The beginner 600cc or 250cc dilema
May 20, 2010 at 11:56 am #3980UrbanGrapeParticipant
I posted this in another section but thought I should post it here instead.
I was a beginner last year. I’ve now ridden over 10K miles and my first choice was the FZ6R from Yamaha. Everyones advice was, “dont get a 600, you cant handle it as a beginner”. Well I handled it just fine and would recommend it to anyone.
However there’s another thing floating on forums that again I think is absolute rubbish as far as advice goes and that is the perception that a 250 is a beginners bike. I just bought a used Hyosung 250 (the GV model – cruiser type). – It’s an absolute blast to ride. – Power, speed, handling, comfort – it’s all there. After riding this thing I would never classify a 250 as a “beginners bike” – because anyone with any experience riding would absolutely love one. – You can definately keep up – granted you probably wont be pumping the thing up to 95mph in 2 seconds flat, but when you step out of fantasy world and deal with reality you dont need to do that anyway. It gets up to highway speed very quick as it is and beyond.
I still want to consider myself a “noob” because, well – I just kinda like that little word. But all in all I would be very very careful about letting too much “advice” get in your way of making a good decision. I dont believe that anyone who buys a 250cc bike “will get bored” with it within the first few months. – In fact now that I have one I cant decide which I like more, my 600 inline four or my 250 v-twin. They are totally different in feel – It’s hard to describe, but I’m a rider who likes quick acceleration and fast cornering and I can do it both on either machine and I cant see every getting bored with a 250cc.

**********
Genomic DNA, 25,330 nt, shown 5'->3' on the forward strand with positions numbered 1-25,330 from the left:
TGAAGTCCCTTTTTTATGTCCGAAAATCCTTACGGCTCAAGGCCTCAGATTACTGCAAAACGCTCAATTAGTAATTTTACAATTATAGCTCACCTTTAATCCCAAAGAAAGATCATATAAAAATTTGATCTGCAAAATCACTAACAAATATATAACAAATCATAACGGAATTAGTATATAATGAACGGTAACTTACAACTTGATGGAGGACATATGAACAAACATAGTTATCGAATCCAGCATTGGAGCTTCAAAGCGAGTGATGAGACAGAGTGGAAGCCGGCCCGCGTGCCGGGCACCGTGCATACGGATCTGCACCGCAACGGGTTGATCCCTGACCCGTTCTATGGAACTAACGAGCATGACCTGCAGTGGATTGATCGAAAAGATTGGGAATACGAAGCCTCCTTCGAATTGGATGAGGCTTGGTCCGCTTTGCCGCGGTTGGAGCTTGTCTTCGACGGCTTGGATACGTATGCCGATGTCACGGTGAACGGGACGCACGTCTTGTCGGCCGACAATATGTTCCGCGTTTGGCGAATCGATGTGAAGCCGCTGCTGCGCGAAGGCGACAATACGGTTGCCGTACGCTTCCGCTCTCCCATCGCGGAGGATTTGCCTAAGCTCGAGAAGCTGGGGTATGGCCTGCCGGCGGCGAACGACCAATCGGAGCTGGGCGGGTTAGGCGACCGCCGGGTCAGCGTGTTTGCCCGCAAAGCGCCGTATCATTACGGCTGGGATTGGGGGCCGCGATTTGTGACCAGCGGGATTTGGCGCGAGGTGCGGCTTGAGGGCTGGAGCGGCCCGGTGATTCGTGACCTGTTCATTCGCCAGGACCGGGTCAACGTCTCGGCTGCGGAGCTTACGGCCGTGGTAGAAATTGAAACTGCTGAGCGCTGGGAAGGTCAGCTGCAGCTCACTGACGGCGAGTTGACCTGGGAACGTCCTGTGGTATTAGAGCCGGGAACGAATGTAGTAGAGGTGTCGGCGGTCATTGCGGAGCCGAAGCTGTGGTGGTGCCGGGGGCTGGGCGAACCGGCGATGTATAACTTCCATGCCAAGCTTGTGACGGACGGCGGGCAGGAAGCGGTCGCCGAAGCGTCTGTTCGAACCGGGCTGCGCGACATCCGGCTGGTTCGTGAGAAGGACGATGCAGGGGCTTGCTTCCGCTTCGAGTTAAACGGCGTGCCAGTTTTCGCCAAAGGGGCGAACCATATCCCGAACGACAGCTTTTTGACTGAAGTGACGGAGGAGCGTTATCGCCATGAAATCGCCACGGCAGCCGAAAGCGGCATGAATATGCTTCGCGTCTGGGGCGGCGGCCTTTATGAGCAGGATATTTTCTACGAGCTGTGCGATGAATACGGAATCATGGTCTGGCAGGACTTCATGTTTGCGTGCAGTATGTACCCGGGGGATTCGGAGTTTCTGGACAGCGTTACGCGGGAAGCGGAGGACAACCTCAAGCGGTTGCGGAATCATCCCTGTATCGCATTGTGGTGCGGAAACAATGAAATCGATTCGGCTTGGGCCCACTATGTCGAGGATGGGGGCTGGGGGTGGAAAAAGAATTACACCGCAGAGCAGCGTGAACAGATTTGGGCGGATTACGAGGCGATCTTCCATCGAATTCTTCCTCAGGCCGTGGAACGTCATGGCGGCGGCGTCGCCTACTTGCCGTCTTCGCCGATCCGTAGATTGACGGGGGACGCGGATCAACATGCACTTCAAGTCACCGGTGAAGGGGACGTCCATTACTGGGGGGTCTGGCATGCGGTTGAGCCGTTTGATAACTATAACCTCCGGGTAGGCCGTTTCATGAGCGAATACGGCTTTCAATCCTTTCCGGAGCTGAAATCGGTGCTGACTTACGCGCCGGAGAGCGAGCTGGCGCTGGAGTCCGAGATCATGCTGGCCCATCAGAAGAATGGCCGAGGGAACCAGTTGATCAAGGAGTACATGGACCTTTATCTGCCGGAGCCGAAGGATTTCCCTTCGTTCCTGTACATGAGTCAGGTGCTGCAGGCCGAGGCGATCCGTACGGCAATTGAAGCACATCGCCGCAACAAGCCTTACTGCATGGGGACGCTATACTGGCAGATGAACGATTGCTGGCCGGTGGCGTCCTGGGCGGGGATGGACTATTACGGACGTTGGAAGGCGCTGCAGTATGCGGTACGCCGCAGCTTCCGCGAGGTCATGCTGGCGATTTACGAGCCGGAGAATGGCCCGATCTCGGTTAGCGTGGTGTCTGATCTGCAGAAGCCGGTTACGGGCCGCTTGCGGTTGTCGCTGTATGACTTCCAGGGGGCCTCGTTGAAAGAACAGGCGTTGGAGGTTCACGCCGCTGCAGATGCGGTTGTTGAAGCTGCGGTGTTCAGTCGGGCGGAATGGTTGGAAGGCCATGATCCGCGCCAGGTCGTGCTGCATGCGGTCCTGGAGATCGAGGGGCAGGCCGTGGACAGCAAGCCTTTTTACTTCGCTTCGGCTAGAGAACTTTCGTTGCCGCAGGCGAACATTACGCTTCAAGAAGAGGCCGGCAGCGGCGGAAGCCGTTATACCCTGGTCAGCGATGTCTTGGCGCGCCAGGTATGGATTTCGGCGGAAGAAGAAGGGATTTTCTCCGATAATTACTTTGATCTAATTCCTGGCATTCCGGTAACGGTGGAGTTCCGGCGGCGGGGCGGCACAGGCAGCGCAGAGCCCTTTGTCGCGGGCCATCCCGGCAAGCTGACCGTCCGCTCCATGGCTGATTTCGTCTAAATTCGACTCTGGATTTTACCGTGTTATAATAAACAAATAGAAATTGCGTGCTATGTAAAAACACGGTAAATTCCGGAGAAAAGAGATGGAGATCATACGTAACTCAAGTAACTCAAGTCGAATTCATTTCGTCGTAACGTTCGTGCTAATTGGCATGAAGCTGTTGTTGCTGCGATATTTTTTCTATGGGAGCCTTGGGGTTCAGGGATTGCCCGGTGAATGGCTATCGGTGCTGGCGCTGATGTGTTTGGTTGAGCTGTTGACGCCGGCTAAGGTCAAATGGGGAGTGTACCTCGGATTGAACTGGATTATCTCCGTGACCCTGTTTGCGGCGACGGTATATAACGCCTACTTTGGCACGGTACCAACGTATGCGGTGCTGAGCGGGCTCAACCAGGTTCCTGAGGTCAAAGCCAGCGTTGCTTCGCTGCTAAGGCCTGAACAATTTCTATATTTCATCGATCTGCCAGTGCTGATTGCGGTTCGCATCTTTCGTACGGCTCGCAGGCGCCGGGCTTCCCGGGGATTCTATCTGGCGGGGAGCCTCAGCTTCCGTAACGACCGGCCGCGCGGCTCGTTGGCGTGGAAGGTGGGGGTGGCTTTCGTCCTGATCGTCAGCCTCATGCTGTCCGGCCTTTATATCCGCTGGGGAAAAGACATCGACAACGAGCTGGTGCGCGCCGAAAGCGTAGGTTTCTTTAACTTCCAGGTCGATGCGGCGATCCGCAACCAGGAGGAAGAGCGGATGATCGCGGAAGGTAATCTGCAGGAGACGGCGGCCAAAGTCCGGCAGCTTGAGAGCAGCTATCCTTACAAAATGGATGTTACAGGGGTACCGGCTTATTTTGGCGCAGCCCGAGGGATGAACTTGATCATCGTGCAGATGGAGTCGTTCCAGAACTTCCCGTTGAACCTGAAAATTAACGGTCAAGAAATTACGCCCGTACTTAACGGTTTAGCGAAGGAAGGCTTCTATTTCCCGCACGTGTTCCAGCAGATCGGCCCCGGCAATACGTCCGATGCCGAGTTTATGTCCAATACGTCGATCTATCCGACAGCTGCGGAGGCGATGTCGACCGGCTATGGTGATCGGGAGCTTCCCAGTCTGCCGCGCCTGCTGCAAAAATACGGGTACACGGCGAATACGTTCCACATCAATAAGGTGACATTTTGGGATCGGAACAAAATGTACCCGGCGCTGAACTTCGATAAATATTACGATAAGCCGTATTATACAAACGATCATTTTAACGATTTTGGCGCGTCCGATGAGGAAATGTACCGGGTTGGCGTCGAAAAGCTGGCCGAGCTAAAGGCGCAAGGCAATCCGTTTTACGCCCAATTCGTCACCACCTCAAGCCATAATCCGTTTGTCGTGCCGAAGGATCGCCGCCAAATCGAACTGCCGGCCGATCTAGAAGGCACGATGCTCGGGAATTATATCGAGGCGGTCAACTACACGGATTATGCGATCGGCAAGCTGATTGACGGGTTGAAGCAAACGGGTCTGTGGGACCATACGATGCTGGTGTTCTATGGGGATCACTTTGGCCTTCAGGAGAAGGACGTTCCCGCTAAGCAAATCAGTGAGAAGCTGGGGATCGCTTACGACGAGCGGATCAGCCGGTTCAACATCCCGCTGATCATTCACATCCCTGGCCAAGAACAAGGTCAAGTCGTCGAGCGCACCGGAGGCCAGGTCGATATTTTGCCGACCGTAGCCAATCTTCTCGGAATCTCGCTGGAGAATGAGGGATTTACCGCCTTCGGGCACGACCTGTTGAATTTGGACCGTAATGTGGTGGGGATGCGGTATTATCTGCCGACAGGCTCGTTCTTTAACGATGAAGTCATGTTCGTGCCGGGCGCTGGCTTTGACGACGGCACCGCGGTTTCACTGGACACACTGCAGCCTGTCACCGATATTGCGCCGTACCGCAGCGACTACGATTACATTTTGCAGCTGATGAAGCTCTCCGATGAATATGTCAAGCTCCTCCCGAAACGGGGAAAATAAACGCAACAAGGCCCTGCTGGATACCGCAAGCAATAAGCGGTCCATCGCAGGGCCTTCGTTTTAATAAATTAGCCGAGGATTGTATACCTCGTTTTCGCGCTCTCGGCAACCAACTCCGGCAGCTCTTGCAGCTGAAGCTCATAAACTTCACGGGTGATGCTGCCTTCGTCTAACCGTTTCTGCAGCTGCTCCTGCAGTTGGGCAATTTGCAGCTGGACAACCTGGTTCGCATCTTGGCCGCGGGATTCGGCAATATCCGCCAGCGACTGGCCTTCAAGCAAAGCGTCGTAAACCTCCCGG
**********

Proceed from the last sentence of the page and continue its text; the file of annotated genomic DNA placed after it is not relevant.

That being said a 600cc engine is just as fun. It’s fast and tempt you into over-acceleration at times, but it can be handled by a beginner. I think most of the advice points to the fact that the 250 is more managable for a beginner but I dont know if I totally agree with that either. Either engine is fine to start on in my opinion. Both have the ability to injure you equally well if you abuse the power.
Anyway, that’s my word on the whole thing. I’m loving it. Riding motorcycles is an experience that you cant fully describe until you start riding. Total funMay 20, 2010 at 2:06 pm #26605briderdtParticipant
Nice that you handled your 600cc bike as a beginner. The FZ6R is a de-tuned inline-4 that’s made to have a flatter power curve more similar to a V-twin than a supersport 600cc I-4 like a GSXR. Not all 600cc engines are equal, there’s no broad brush that these bikes can all be painted with.
Your points about the 250 are very valid, though. If some one is getting bored with a 250 in a few months, likely they’re not pushing the bikes capabilities half as much as they’d like to believe.May 20, 2010 at 4:12 pm #26612CBBaronParticipant
The FZ6R is an inline 4 600cc motorcycle but it is not a supersport. It falls into the same category as the Ninja 650r and SV650. Good sporty motorcycles that fall into the upper end of recommended motorcycles for beginners.
However I think every other 600cc motorcycle available and the ones getting the most attention are supersports so it is easier just to steer most noobies away from 600cc I-4s unless they particularly mention an exception.